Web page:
-3.5 C
lørdag, desember 9, 2023

Beholder: Complete Edition – review


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Name: Beholder: Complete Edition
Developer: Alawar
Publisher: Curve Digital
Released: 16, January 2018
Platforms: PS4, Xbox One and PC
Reviewed on: PS4
Acquired: *A copy of this game was provided from publisher for review purpose*

With a time where our smart-objects are collecting more data than ever, the possibility of spying and reporting citizens’ interests to the authorities is more relevant than in a long time. In Beholder spying on citizens for the state is vital, and every choice have consequences. How do all of these consequences turn out? Let’s find out!

The nuclear family


In Beholder you follow the story of Carl Stein, who’s starting his new job as a landlord at Krushvice 6. You have one clear task, spy on (and report) the tenants for the Ministry (the authorities). If not, you’ll not only lose your job, but be thrown in jail and your family will be punished for your mistakes.

Although I really like the story, and all of its choices, there are a few problems. Mainly the story is unevenly distributed, with there sometimes being ten-fifteen minutes between each “story-quest” and then I suddenly got three or four quests, all of them with a short time limit.

When the story is “hanging around” however, it’s really top notch. The game has several different endings (at least 3 main endings, with several minor differences that might occur in each ending), and your moral compass will get a workout as all dilemmas have several consequences both for Carl, the tenants and indeed the state.

When it comes to the DLC, Blissful Sleep, we play as Hector, the previous landlord. The story here is, unfortunately, a bit weaker than the main story. That being said, I did enjoy playing through it. Here too, you’ll have to make several difficult choices, and live with the consequences.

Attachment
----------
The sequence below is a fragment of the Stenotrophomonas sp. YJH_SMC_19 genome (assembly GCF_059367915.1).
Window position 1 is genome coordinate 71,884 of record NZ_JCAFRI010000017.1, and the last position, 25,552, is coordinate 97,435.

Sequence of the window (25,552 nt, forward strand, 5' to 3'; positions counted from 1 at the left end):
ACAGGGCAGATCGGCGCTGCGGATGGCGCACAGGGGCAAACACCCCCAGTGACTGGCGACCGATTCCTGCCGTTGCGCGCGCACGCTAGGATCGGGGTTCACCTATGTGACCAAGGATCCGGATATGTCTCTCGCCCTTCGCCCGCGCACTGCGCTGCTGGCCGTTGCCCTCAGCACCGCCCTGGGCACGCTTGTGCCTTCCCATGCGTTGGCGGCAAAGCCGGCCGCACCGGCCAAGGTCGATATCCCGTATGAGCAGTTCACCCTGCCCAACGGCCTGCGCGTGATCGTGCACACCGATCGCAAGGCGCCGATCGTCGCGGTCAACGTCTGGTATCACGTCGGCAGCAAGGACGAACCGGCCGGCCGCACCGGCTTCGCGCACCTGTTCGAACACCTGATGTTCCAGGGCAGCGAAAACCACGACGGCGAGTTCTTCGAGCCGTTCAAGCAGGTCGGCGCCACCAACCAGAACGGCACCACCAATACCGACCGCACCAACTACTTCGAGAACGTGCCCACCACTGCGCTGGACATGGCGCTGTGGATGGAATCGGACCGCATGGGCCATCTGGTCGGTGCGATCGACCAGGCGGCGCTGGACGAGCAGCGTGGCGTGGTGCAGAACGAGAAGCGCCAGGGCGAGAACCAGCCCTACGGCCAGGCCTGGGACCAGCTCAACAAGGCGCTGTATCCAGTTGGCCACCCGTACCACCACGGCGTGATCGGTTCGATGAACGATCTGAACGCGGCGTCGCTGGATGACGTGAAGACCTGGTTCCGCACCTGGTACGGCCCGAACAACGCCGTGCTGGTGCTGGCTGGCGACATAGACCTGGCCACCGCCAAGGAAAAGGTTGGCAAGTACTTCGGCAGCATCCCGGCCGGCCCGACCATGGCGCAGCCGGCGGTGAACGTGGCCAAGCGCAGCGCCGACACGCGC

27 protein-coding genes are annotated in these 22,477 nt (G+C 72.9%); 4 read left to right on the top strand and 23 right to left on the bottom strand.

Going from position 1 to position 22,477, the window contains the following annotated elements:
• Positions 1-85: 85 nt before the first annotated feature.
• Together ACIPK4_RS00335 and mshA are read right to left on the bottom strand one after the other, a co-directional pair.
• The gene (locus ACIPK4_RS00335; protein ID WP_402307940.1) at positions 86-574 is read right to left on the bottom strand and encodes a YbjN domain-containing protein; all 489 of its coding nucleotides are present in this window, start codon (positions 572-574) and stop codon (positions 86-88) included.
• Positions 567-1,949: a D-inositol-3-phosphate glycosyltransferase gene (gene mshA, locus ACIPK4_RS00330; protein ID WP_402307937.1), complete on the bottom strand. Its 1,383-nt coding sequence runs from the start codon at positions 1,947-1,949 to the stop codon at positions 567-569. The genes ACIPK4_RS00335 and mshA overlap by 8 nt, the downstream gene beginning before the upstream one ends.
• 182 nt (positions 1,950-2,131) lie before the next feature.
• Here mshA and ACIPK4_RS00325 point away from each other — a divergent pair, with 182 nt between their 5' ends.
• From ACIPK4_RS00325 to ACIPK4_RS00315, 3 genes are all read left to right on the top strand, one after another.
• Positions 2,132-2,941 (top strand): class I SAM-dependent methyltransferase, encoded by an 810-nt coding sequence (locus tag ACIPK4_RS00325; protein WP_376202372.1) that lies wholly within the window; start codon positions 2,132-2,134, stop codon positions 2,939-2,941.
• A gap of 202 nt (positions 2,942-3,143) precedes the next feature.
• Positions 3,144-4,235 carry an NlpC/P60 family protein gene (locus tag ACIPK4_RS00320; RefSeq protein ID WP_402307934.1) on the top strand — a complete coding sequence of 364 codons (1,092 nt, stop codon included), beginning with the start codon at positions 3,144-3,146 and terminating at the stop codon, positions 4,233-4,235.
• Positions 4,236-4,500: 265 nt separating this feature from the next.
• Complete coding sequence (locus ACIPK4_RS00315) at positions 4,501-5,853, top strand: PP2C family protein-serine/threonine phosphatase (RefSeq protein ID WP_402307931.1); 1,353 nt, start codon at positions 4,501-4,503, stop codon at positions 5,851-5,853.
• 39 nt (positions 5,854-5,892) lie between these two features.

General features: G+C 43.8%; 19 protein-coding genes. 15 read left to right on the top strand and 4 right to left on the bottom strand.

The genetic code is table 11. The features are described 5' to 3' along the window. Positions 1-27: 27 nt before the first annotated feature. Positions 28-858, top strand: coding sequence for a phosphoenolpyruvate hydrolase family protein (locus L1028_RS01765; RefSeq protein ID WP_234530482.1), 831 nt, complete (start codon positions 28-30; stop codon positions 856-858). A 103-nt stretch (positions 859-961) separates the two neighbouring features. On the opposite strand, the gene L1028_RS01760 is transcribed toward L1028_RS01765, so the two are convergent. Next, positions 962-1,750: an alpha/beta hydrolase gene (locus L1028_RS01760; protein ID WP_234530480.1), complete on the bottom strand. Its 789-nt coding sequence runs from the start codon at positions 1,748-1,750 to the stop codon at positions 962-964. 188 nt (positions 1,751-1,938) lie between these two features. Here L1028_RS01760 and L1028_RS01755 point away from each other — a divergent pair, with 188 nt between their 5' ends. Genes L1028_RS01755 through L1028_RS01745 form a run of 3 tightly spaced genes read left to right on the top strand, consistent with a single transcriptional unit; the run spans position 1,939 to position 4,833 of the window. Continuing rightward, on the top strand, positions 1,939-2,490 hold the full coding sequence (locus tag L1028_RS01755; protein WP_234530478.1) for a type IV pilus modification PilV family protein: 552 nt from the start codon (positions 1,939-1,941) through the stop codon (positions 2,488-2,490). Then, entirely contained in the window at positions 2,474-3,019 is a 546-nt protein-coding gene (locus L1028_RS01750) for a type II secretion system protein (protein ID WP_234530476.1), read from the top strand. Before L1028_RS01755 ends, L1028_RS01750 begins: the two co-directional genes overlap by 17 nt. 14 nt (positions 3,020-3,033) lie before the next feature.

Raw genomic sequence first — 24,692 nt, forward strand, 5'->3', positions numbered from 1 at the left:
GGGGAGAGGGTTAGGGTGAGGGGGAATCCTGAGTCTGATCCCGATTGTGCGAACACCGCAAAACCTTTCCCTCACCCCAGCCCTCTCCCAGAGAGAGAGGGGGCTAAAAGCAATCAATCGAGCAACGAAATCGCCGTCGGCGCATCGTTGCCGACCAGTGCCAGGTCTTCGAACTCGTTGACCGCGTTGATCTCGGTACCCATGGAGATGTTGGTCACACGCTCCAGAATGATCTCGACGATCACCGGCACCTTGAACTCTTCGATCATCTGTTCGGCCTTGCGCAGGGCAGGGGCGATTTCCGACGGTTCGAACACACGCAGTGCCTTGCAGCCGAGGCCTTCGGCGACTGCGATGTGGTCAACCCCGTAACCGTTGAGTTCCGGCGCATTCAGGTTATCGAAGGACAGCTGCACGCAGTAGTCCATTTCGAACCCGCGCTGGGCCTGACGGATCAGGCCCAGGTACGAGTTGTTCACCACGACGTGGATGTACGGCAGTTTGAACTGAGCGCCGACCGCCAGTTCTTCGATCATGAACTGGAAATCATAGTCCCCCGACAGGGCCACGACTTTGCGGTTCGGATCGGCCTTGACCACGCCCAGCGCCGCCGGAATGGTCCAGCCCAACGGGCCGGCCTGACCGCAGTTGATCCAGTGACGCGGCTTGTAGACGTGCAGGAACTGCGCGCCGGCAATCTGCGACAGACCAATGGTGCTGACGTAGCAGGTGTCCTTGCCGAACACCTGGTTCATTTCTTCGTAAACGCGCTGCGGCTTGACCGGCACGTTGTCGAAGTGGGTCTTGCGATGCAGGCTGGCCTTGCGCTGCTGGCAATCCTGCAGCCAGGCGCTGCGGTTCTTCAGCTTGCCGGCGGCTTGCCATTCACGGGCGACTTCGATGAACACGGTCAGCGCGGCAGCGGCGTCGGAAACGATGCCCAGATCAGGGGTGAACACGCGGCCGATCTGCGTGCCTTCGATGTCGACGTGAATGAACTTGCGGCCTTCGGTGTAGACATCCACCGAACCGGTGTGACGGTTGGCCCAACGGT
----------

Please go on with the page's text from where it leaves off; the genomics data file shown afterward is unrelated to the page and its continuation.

The art style in Beholder is simply put amazing! I needed only a couple of seconds watching the intro to get the feeling of the world Carl is living in, a totalitarian state, ravaged by war and lack of privacy.

The whole dystopian setting is very well portrayed, from the silhouettes of the characters, to the style in which the apartments are drawn. I was especially impressed with the character design though, as every time a new tenant approaches, it took me only a few minutes to start recognizing each and every one of them. Even though they are all just silhouettes with just a few features.

The only thing I would have changed is the “information about tenants”-screen, it is a bit too much switching back and forth between pages, and it’s not that much information on any of them.


Hector and the cat


The gameplay is a bit repetitive, there’s a lot of “check if tenant is home” if they’re not, go inside and go through his/her stuff and put up cameras, then write a report (if you choose to support the state). However, you can choose to oppose the Ministry and send false reports, or refuse to report stuff at all. Do this too much however, and the police will show up and “release you of duty”, and the game is over.